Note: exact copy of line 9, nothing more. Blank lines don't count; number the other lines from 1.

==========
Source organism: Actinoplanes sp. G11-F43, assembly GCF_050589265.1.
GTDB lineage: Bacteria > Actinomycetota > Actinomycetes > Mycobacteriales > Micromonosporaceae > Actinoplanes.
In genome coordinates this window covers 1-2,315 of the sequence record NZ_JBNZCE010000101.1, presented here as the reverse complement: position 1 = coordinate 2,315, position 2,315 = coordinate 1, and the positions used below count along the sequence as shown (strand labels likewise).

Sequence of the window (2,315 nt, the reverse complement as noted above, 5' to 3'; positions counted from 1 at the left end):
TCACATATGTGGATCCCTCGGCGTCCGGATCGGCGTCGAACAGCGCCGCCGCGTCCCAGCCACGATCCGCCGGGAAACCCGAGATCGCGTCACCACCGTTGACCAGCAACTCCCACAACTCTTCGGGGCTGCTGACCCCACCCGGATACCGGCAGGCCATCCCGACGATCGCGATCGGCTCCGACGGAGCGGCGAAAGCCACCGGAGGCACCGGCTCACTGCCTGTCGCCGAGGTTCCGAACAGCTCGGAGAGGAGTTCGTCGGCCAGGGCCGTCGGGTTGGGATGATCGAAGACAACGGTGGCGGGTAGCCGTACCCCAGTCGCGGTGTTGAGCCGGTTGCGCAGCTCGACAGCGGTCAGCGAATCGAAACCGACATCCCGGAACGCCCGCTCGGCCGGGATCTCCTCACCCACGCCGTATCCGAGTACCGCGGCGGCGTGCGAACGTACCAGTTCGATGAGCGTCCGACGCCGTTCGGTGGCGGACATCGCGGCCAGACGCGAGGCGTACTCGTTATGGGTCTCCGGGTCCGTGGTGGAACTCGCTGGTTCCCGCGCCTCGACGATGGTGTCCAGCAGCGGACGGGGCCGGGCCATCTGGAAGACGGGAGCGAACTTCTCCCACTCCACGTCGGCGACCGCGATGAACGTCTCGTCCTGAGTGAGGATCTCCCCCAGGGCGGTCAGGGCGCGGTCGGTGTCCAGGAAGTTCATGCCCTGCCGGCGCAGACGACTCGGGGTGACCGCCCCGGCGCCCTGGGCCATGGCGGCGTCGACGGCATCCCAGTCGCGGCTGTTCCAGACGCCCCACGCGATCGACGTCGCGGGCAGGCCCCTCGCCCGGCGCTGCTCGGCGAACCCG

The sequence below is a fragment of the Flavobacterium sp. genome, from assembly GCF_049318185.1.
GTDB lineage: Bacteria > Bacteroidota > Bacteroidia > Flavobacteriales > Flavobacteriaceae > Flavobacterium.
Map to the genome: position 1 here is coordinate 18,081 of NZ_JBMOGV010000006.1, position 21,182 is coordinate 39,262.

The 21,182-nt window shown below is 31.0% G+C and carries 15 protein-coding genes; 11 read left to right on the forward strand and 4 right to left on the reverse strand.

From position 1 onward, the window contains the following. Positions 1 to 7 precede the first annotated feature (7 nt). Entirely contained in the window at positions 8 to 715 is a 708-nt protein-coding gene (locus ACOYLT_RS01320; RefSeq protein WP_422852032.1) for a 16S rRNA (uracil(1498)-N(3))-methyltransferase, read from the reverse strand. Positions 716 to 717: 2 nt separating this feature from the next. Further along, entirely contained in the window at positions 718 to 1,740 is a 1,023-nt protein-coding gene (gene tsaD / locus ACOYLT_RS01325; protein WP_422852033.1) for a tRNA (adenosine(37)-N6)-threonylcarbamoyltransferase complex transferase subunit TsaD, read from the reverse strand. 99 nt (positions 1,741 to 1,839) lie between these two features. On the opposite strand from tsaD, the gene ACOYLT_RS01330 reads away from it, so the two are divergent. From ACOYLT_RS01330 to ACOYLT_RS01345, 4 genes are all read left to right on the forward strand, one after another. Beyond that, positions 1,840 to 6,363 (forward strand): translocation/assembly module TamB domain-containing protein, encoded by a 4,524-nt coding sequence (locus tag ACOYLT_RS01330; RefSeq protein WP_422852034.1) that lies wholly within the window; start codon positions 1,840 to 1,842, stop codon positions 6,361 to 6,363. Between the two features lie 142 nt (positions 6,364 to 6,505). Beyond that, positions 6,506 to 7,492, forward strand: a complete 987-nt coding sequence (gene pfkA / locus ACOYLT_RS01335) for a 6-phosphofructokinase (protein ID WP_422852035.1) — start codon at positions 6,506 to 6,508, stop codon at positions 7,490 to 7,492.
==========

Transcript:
The 21,182-nt window shown below is 31.0% G+C and carries 15 protein-coding genes; 11 read left to right on the forward strand and 4 right to left on the reverse strand.